Li, Xiaoting & Ono, Tsuyoshi (eds.) (2019): Multimodality in Chinese Interaction. De Gruyter Mouton: Berlin. 


Li, Xiaoting (2020): Interpersonal touch in conversational joking. Research on Language and Social Interaction, 53(3):357-379.

Li, Xiaoting (2020): Click-initiated self-repair in changing the sequential trajectory of Actions-in-progress. Research on Language and Social Interaction, 53(1): 90-117.

Center for Research

Chinese Multimodality Lab

The Chinese Multimodality Lab (CML) at the University of Alberta was founded in 2013. It is a center for research on multimodal Chinese interaction, and grammar, prosody, and body movement in interaction. It brings together scholars and students to study Chinese language and multimodal interaction. The lab members work particularly from the methodological standpoints of conversation analysis, interactional linguistics, and multimodal analysis. The lab is led by Xiaoting Li, Professor of Chinese Linguistics in the Department of East Asian Studies.

Funded Research

International Scientific Network "Interactional Linguistics"

Role: Invited network member Xiaoting Li 
Organizers: Martin Pfeiffer (University of Freiburg) & Katharina König (University of Münster)
Funded by: Deutsche Forschungsgemeinschaft (German Research Foundation)

"Devotional Cults and Medieval Nara Buddhism: Explorations in Lived Religion"

April 2021- March 2026
Role: Principal Investigador David Quinter
Funded by SSHRC Insight Grant

A cross-linguistic comparative study of “if…” conditional clauses in Mandarin and English conversations.

Role: Co-investigator Xiaoting Li with Dr. Elisabeth Reber (University of Würzburg)
Funded by: Research Fellowship of Siebold-Collegium Institute for Advanced Studies (SCIAS), University of Würzburg

By Professors Emeritus

Contemporary Chinese Fiction Writers

Biography, Bibliography, and Critical Assessment
By Laifong Leung


In the years since the death of Mao Zedong, interest in Chinese writers and Chinese literature has risen significantly in the West. In 2000, Gao Xingjian became the first Chinese writer to receive the Nobel Prize for Literature followed by Mo Yan in 2012, and writers such as Ha Jin and Da Sijie have also become well known in the West. Despite this progress, the vast majority of Chinese writers remain largely unknown outside of China.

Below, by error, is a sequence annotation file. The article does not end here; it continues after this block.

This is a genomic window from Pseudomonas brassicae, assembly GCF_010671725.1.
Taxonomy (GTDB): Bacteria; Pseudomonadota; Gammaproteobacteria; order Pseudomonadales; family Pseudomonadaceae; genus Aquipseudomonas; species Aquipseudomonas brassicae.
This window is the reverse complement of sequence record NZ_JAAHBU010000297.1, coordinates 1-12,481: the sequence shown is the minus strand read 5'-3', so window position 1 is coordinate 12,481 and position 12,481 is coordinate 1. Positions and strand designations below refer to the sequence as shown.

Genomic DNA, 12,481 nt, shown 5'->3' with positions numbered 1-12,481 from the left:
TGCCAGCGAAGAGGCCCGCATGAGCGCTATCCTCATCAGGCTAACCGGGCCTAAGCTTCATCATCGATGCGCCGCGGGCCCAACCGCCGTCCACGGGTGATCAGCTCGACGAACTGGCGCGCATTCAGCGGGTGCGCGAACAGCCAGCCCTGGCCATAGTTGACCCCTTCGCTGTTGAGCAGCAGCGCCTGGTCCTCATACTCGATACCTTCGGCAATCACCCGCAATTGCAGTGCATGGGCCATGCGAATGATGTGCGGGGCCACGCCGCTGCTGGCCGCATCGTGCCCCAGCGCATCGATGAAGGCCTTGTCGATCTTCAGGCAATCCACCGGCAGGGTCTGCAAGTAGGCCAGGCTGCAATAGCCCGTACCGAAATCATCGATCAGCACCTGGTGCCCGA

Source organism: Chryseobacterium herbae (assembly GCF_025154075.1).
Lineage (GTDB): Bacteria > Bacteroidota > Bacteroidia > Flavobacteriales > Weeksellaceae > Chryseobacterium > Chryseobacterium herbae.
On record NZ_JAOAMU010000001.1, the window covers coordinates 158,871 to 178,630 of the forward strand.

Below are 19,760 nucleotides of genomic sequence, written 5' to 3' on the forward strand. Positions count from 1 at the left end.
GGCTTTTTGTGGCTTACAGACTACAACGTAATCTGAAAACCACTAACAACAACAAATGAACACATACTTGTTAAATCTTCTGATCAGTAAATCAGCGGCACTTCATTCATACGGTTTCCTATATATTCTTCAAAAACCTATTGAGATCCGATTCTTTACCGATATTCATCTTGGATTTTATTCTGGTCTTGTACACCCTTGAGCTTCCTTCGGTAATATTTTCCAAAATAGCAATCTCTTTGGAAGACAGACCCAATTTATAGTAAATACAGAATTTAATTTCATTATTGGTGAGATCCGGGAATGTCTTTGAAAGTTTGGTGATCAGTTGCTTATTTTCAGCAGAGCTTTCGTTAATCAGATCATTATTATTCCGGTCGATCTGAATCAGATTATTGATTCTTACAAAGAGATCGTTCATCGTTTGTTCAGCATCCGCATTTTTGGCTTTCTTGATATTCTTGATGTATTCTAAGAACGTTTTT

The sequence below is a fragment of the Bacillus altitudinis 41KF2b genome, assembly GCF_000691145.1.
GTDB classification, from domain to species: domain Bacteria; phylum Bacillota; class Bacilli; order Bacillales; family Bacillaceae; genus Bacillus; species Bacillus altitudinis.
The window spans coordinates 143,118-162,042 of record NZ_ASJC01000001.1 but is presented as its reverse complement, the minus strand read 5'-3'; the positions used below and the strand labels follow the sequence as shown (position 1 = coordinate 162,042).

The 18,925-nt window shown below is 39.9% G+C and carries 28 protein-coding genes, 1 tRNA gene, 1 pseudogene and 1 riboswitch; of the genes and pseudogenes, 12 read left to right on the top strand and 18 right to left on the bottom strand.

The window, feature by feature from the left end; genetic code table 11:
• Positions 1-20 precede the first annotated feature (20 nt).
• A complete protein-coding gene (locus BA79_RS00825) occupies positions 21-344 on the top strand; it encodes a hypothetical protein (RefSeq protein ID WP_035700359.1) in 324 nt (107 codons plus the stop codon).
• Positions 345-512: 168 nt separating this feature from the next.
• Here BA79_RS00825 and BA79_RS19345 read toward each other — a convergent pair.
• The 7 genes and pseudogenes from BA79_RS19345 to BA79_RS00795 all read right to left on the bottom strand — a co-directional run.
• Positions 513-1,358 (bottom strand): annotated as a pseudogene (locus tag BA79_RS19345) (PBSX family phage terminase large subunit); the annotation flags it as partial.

This book introduces the lives and works of eighty contemporary Chinese writers, and focuses on writers from the "Rightist" generation (Bai Hua, Gao Xiaosheng, Liu Shaotang), writers of the Red Guard generation (Li Rui, Wang Anyi), Post-Cultural Revolution Writers, as well as others. Unlike earlier works, it provides detailed, often first-hand, biographical information on this wide range of writers, including their career trajectories, major themes and artistic characteristics. In addition to this, each entry includes a critical presentation and evaluation of the writer’s major works, a selected bibliography of publications that includes works in Chinese, works translated into English, and critical articles and books available in English.

Offering a valuable contribution to the field of contemporary Chinese literature by making detailed information about Chinese writers more accessible, this book will be of interest to students and scholars Chinese Literature, Contemporary Literature and Chinese Studies.

A Study of Liu Yong and His Lyrics

By Laifong Leung


The Chinese-English combined edition of The Study of Liu Yong and His Lyrics 柳永及其词之研究is Professor Laifong Leung’s new contribution to the study of classical Chinese poetry. Each edition constitutes two parts: the first is devoted to the reconstruction of the life of the Song Dynasty romantic lyricist Liu Yong 柳永 (985?-1053) which was little known; the second part contains five chapters which, by combining quantitative approach with close analysis, explore Liu Yong’s creative use of tune patterns, the poetic worlds of his lyrics, diction and imageries, rhythm and continuity, and structural techniques. A chapter on Liu Yong’s use of poetic closure is also added in the addendum. This 506pp book also includes the map of Liu Yong’s life, notes, appendices, bibliography, and index.